Couldn’t you have made an entirely different film at that point?

Jon Bowermaster: We could have made a “spill film.” But one of the nice things about SoLa now is that it shows a way of life or an attitude that in some respects doesn’t exist any longer.

There’s some fishermen in the show who talk – this is before the spill – about their big concerns being the Dead Zone, international competition, the high price of fuel et cetera. And all of a sudden that stuff pales, when you think that their fishing grounds may be horribly polluted for a while.

When you watch the film, there clearly is this drumbeat throughout that shows how a spill of this magnitude was able to happen. Spills, in Louisiana, have always been treated as business as usual.

It’s a $72 billion a year gas and oil industry. Every time you fly over a rig in the Gulf, there’s always a boom around it. It’s part of doing business. They leak. You have big, leaky machinery operating out there.

But obviously no one anticipated anything this enormous.

How close to finished was the film when the BP spill occurred?

Jon Bowermaster: We were 10 seconds away from finishing it. But if we’d finished it as it was, without mentioning the spill, then the whole film would have been antiquated the first time you showed it. It would have been old news. Or history.

You mentioned how you use adventure as a calling card. With all the negative environmental impact you observe, all over the world, does it all still seem like a great adventure to you?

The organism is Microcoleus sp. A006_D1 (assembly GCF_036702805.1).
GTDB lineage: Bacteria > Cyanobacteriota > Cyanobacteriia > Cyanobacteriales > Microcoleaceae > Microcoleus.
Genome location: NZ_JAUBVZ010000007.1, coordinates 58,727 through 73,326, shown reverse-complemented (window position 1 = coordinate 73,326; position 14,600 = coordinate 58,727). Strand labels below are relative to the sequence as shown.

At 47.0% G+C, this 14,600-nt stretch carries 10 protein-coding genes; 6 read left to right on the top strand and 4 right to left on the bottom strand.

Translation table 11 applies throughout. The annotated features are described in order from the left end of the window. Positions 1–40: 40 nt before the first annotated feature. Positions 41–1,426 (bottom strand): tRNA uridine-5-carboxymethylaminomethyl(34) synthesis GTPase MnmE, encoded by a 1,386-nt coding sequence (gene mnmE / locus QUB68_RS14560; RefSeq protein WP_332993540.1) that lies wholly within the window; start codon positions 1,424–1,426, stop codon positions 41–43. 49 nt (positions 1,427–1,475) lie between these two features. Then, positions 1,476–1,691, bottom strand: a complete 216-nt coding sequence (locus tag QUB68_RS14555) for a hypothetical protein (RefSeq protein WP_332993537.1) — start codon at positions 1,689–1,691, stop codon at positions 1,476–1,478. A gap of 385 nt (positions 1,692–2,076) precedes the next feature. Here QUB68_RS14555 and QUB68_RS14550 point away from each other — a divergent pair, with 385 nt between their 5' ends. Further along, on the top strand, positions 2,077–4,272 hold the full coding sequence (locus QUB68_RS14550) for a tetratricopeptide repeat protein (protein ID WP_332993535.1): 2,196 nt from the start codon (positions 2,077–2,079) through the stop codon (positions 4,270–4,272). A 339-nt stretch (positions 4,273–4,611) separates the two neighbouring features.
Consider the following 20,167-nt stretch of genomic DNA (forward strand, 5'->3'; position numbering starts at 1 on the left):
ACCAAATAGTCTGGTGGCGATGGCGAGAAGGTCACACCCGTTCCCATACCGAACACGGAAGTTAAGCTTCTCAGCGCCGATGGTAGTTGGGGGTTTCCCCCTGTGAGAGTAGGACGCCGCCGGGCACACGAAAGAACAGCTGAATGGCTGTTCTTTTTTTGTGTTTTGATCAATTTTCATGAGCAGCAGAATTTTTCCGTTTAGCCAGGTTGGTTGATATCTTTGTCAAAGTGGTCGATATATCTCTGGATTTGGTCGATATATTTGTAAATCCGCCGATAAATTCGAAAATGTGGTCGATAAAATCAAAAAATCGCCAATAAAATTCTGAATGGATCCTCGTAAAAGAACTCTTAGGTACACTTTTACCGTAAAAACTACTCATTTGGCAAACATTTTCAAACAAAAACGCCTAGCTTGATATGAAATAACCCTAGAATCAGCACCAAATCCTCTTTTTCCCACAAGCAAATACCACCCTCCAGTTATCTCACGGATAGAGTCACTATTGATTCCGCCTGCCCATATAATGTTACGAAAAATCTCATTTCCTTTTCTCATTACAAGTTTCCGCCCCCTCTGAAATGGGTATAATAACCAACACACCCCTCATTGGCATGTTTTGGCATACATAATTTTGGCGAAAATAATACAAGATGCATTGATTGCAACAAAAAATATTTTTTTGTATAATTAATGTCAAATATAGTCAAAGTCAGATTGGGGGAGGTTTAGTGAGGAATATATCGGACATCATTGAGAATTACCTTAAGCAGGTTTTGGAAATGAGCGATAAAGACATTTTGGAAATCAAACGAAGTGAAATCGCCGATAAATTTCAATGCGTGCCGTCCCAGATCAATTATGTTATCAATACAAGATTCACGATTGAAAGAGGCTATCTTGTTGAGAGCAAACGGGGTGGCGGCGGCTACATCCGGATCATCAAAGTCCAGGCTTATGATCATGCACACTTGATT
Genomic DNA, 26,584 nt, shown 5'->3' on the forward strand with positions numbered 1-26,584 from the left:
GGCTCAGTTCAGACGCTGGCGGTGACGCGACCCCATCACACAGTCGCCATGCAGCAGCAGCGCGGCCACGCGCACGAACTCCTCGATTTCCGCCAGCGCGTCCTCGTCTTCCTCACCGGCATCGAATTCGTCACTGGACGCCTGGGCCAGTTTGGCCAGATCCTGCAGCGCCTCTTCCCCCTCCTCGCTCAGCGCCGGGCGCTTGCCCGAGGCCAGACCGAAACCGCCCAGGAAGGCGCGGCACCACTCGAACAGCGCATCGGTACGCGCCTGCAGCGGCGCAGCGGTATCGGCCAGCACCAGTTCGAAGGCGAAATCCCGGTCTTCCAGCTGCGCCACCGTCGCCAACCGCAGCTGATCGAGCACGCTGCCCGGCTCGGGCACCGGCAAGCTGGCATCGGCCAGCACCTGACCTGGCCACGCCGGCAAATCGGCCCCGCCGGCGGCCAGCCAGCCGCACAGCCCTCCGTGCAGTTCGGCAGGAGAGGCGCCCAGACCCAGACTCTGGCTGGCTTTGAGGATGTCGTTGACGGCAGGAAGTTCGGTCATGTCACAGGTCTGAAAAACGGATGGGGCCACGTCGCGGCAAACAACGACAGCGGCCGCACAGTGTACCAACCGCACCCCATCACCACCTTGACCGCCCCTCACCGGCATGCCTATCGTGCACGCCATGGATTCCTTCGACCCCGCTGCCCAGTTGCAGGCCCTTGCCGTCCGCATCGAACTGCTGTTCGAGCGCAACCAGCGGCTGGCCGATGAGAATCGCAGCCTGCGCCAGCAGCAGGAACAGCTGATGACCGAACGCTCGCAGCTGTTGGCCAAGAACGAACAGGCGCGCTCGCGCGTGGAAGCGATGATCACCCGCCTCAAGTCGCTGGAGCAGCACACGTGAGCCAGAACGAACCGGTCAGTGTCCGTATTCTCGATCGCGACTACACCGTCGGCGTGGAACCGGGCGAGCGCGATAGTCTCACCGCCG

Jon Bowermaster: I choose to be optimistic. Otherwise you’d be jumping off bridges. Especially when it comes to ocean and coastal issues, because we have forever treated the ocean like a toilet bowl.

We just figure everything goes in there, out of sight, out of mind. But now of course it’s starting to wash back, and we’re realizing “Ooh, it didn’t really disappear, did it?”

Gray’s Reef Ocean Film Festival

Where: Trustees Theater, 216 E. Broughton St.

Admission: Free

Online: graysreef.noaa.gov


Friday, Sept. 17

An Evening With National Geographic: 7–9:30 p.m.: Explore National Marine Sanctuaries, Breathe, Don’t Release a Pest, National Geographic Film 1 (TBA), National Geographic Film 2 (TBA).

Saturday, Sept. 18

9–10:20 a.m.: “Sea–side Saturday”: Gimme A Hug, Students Saving the Ocean, A Bridge to Puerto Rico, A Year Traveling in Indonesia in Four Minutes and other short films.

10:30 a.m.–1:50 p.m.: “On the Edge of the Shore”: Waterlife, Witness to Hiroshima and People of the Seal.

2:30–3:35 p.m.: “What’s Down There, Anyway”: Observing The Water Planet, Cold As Ice, What’s Down There? and Watercolours.

3:45–5:30 p.m.: “Warnings From Sea and Shore”: Lethal Sounds, Acid Test, Between the Tides and What Would Darwin Think?: Man versus the Galapagos (a Jon Bowermaster film).

7–9:30 p.m: “An Evening with Jon Bowermaster”: Dive into Our National Marine Sanctuaries, SoLa: Louisiana Water Stories, Skimming the Surface (a film by two recent SCAD graduates), The Fix and Terra Antarctica.

Sunday, Sept. 19

10–11: 15 a.m.: “Shipwrecks!”: Wooden Bones: The Sunken Fleet of 1758 and Lost on a Reef.

11:30 a.m.–12:51 p.m.: “Around Our Region”: Keeping the May River Wild, Farming the Seas: Shrimp & Oysters, Wakulla Springs, A Watery Treasure and The Gulf Islands: Mississippi’s Wilderness Shore.

1:30–3:50 p.m.: “Friends in Need”: Home for Hawksbill, Arctic Cliff Hangers and Lost Year: A Sea Turtle Odyssey.

4:30–6:30 p.m.: “Warnings from Sea and Shore II”: The End of The Line, The Ocean World Trashed and To Save A Whale.

7–9 p.m.: “Emerging Filmmakers: Hope for the Future”: Explore National Marine Sanctuaries and Breathe. Plus student films.


Bill DeYoung

Bill DeYoung was Connect's Arts & Entertainment Editor from May 2009 to August 2014.